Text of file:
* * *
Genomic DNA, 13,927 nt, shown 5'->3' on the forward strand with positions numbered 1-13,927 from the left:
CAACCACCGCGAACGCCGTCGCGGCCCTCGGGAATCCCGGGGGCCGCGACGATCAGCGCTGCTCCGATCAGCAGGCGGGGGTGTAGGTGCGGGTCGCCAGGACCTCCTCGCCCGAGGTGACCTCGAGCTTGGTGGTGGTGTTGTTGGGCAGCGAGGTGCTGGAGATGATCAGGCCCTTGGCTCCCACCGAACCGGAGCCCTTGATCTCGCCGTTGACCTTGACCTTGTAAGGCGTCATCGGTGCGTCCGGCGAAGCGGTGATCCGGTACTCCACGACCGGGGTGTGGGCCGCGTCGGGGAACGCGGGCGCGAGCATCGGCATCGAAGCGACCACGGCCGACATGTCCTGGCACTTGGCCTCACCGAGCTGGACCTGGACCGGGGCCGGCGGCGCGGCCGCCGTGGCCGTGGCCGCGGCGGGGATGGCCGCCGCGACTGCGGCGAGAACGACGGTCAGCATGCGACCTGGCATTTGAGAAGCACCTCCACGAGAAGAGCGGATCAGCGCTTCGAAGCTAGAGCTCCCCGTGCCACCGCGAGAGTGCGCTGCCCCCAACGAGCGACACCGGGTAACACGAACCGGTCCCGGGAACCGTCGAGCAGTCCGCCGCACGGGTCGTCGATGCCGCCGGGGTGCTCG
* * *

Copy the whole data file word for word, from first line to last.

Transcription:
Genomic DNA, 13,927 nt, shown 5'->3' on the forward strand with positions numbered 1-13,927 from the left:
CAACCACCGCGAACGCCGTCGCGGCCCTCGGGAATCCCGGGGGCCGCGACGATCAGCGCTGCTCCGATCAGCAGGCGGGGGTGTAGGTGCGGGTCGCCAGGACCTCCTCGCCCGAGGTGACCTCGAGCTTGGTGGTGGTGTTGTTGGGCAGCGAGGTGCTGGAGATGATCAGGCCCTTGGCTCCCACCGAACCGGAGCCCTTGATCTCGCCGTTGACCTTGACCTTGTAAGGCGTCATCGGTGCGTCCGGCGAAGCGGTGATCCGGTACTCCACGACCGGGGTGTGGGCCGCGTCGGGGAACGCGGGCGCGAGCATCGGCATCGAAGCGACCACGGCCGACATGTCCTGGCACTTGGCCTCACCGAGCTGGACCTGGACCGGGGCCGGCGGCGCGGCCGCCGTGGCCGTGGCCGCGGCGGGGATGGCCGCCGCGACTGCGGCGAGAACGACGGTCAGCATGCGACCTGGCATTTGAGAAGCACCTCCACGAGAAGAGCGGATCAGCGCTTCGAAGCTAGAGCTCCCCGTGCCACCGCGAGAGTGCGCTGCCCCCAACGAGCGACACCGGGTAACACGAACCGGTCCCGGGAACCGTCGAGCAGTCCGCCGCACGGGTCGTCGATGCCGCCGGGGTGCTCG